Todd Martin

Todd Martin

Sales Strategy

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“Hello, I’m Todd, and I’ll Be Your Customer Today.”

November 20, 2014

2014 hasn’t brought any significant new messages to social selling. Some of today’s most promising voices are reinforcing what we already know.

As every year winds down, I like to spend some time replaying the last year in my mind. If I’ve been diligent enough to keep copious notes about my successes and failures, this task is a lot easier.

If I haven’t, I try to put in writing my thoughts about what worked and what didn’t work. I ask myself a variety of questions during this process, including:

  • Who responded to me in the most positive way?
  • What might I have done or said that prompted that?
  • When did my best efforts fail?
  • Where could I improve?
  • Why did I make repeat sales with some customers, while others faded away?

Sensing Patterns

Like a journalist assembling the critical elements of a story, my own story starts to take shape. By being brutally honest with myself (since I don’t share of the results of my reflections with anyone else), I critique the last year’s highlights and lowlights – not unlike a sports coach reviewing games tapes and seeing in hindsight what wasn’t obvious at the time.

Compare and Contrast

I’ve been reading a lot of advice from the country’s top sales leaders lately. I think it’s important to see what the most successful people are saying about the current state of the sales process, though I encourage you to listen to your own inner, critical voice.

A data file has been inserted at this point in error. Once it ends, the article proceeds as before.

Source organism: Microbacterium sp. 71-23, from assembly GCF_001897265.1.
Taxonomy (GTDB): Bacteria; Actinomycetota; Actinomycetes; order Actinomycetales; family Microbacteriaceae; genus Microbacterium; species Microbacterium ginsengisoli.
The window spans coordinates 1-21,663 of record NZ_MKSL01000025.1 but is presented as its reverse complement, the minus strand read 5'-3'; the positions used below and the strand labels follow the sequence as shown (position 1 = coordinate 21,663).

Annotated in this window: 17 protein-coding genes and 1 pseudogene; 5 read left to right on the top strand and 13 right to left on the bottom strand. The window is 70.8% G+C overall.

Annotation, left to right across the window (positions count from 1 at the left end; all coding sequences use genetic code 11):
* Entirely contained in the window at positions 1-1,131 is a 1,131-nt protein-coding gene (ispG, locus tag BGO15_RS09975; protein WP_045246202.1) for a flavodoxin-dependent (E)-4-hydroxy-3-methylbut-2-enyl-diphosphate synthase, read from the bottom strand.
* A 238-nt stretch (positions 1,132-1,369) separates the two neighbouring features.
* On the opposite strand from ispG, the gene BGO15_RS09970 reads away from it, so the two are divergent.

You know the one. It’s not the one that just tries to cheer you up after a rejection. It’s the one that you know is being objective. Seeing the whole picture. Telling it like it is. Pick your cliche.

Sometimes it takes awhile to hear that voice. Wait for it. That’s why I do this comprehensive analysis after a year has passed.

Hearing From the Pros

Once your marketing efforts have delivered a prospect, it’s time for you to put in practice those basic principles of social selling that have been repeated over and over the last few years. They’re said over and over — by people who’ve been there — because they work.

Not in every case, of course. Some prospects can’t be converted to sales, no matter what you do or say. But play the percentages.

So at the risk of being repetitive, here’s what I’ve gleaned from my recent reading:

  • Focus on the customer. Like “they” say, It’s not about you. Certainly, you come into sales relationships with your own goals. Maybe it’s not even to make a sale, not right at first. Maybe you’re working on the second meme that keeps being hammered into today’s sales professionals, which is…
  • Learn about the customer’s problems and needs. Your problem may be that you’re a long way from quota. The customer doesn’t care.
  • Make the customer feel important and valued. It’s a simple thing, really, a basic human need that you can fill.
  • Make a personal connection. Reach if you have to. Keep swinging until you make contact.
  • Listen. Then listen some more. Sometimes, we’re planning our next element of the pitch while the customer is still talking. Undoubtedly, we miss important cues. It’s OK to have a couple beats of silence here and there. If you’re stuck, repeat back what was just said so that you’re sure you’re understanding it.

No Magic Formula

You know as well as I do that sometimes you have to throw a Hail Mary pass, to use yet another sports metaphor. The internet — as well as your own personal research, skills, and knowledge — should make that a rare occurrence.

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